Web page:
It started with a recent call to the Historical Society Archives from the Division of Motor Vehicles. A Senior Investigator needed to inspect Engine One! Someone in New Jersey was attempting to register a America LaFrance Pumper with the same vehicle identification number (VIN). Had Engine One been stolen? Was Engine One the victim of identity theft? Was LHS going to get a ransom note?
A quick check revealed that Engine One was ready for service, no parts missing or broken, in the Historical Fire Company Barn.
The DMV investigator was determined to solve this unusual mystery.
The Historical Fire Company went to work as it would responding to any emergency. We produced the 1922 order for the Engine, the factory assembly records, the original Larchmont records of purchase, and a complete chain of ownership custody records including the title from Washington State containing the VIN number that was used to transfer the engine when it was brought back to Larchmont from the west coast.
While the investigator was convinced that LHS owned the vehicle we had, and that it was the original Larchmont 1922 pumper, why did another 1920s American LaFrance pumper have the same VIN number? Maybe this was a factory error – like mistakes on stamps and coins – that always add enormous collector’s value to the items involved? Was Engine One a clone? Did it have a long-lost twin brother? If there was an amazing mistake, LHS and the Historical Fire Company could suddenly be fabulously rich!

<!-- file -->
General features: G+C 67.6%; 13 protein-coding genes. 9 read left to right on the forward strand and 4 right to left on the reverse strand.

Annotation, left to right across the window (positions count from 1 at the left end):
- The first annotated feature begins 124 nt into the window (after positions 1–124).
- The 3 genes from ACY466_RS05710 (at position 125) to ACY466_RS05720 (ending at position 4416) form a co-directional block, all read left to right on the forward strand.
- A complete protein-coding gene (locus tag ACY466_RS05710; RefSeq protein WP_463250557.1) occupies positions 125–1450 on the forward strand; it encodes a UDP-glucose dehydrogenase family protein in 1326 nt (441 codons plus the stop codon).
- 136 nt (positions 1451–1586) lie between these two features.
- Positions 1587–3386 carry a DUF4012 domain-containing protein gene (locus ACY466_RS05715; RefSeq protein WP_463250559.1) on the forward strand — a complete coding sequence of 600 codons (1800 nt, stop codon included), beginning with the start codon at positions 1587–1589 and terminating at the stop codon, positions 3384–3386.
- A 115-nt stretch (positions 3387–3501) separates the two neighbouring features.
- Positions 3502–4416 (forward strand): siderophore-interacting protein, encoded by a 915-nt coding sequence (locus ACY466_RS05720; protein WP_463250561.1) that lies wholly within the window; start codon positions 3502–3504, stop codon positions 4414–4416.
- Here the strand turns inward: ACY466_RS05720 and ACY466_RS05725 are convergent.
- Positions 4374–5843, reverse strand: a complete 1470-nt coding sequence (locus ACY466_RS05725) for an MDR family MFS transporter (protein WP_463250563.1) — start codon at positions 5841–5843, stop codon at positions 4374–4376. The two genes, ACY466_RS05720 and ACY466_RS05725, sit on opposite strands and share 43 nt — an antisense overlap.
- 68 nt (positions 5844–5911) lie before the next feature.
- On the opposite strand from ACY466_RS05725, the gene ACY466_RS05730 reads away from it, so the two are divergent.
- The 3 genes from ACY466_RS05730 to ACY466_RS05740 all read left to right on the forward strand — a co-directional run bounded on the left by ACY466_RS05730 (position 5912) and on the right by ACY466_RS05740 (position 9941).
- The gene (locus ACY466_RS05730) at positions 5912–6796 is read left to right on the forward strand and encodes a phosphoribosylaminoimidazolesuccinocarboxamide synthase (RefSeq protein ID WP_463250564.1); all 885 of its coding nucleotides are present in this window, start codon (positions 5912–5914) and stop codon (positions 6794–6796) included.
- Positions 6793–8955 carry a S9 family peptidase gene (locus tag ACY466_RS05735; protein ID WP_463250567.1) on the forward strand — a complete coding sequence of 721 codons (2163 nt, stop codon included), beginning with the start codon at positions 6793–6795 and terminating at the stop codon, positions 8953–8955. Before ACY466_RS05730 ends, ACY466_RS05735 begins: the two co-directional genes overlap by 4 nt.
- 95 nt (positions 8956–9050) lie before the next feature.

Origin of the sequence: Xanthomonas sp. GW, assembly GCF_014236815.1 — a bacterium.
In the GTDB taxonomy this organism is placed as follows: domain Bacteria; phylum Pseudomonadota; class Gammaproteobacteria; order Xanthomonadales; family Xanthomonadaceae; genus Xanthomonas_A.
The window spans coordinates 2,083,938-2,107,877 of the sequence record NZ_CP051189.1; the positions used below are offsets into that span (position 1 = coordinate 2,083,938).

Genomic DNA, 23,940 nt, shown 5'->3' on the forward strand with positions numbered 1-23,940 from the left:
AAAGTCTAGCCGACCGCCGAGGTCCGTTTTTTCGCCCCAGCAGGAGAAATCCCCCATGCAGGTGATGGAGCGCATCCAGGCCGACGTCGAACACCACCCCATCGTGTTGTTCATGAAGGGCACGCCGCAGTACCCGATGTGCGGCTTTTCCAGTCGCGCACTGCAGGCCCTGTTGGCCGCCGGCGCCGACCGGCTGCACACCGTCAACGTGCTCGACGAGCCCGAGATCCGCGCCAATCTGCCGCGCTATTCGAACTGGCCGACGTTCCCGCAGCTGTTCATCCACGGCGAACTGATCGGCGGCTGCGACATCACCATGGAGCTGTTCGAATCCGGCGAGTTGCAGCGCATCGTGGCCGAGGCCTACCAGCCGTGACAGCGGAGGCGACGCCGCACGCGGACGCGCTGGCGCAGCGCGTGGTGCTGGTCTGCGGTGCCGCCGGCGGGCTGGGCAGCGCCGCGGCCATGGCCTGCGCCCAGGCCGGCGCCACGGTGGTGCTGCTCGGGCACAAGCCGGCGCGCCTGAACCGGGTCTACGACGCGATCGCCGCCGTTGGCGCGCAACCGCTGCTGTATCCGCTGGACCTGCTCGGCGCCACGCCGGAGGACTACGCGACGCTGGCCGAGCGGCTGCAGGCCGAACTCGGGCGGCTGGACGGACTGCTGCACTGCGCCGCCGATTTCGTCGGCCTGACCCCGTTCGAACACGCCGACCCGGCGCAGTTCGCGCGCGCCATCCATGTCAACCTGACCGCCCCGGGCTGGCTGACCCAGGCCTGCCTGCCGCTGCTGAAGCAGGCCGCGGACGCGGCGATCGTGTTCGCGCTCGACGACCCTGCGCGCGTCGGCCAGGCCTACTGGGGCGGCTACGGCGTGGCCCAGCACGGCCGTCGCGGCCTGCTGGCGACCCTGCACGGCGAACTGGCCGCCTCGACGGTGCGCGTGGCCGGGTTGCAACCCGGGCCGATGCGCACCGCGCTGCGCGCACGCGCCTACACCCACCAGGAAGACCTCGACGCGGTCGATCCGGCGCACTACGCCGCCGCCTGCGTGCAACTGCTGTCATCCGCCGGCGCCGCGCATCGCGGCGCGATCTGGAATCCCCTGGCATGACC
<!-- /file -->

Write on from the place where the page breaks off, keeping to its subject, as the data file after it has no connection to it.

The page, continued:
The investigation continued. On both vehicles, the VIN number was on the engine side of the firewall that separates the motor compartment from the passenger compartment. Our Historical Fire Company Engineer had a new theory of the mystery, and began to review, page by page, the original factory specification and build record we had obtained from the American LaFrance museum, comparing the specification to the vehicle.
Suddenly the mystery was solved! Lurking in the appendices of the old document was a table of body parts, each with a part number. One of the part numbers, for the firewall between the motor compartment and the passenger compartment, had the same part number as the duplicate VIN! So the official-looking number, the one that had been recorded as the Engine One VIN number in the Washington State vehicle title many decades ago, was actually a part number that was common to every 1920s American LaFrance Pumper!
So with the mystery solved, both vehicles will, forever more, be titled and registered with their correct American LaFrance vehicle registration numbers. Engine One can rest easy in the Historical Fire Company Barn.